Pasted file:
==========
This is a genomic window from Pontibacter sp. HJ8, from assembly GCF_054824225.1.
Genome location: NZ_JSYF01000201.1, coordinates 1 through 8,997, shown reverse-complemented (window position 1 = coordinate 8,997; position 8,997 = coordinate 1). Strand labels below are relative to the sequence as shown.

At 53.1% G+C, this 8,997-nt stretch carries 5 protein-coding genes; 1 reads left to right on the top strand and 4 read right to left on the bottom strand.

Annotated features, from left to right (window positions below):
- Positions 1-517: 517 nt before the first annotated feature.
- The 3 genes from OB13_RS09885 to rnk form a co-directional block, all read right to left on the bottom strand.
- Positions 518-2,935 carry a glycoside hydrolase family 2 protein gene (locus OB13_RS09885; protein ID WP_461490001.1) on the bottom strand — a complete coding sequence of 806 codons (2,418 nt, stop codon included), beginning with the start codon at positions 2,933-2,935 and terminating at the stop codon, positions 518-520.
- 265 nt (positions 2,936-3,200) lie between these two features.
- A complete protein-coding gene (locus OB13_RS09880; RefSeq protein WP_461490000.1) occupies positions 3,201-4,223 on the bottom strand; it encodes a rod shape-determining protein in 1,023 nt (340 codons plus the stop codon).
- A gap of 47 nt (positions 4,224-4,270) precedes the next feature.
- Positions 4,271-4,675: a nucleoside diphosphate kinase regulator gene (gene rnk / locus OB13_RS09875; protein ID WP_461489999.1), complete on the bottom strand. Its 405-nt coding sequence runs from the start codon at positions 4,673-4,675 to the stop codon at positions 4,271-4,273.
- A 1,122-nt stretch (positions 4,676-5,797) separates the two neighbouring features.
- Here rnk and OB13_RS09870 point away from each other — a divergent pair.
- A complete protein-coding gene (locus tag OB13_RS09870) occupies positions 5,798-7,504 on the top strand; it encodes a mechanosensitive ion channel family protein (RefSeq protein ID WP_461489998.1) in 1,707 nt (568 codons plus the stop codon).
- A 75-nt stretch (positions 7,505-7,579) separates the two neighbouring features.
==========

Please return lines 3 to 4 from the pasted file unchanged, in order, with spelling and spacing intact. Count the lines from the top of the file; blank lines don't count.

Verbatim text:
At 53.1% G+C, this 8,997-nt stretch carries 5 protein-coding genes; 1 reads left to right on the top strand and 4 read right to left on the bottom strand.

Annotated features, from left to right (window positions below):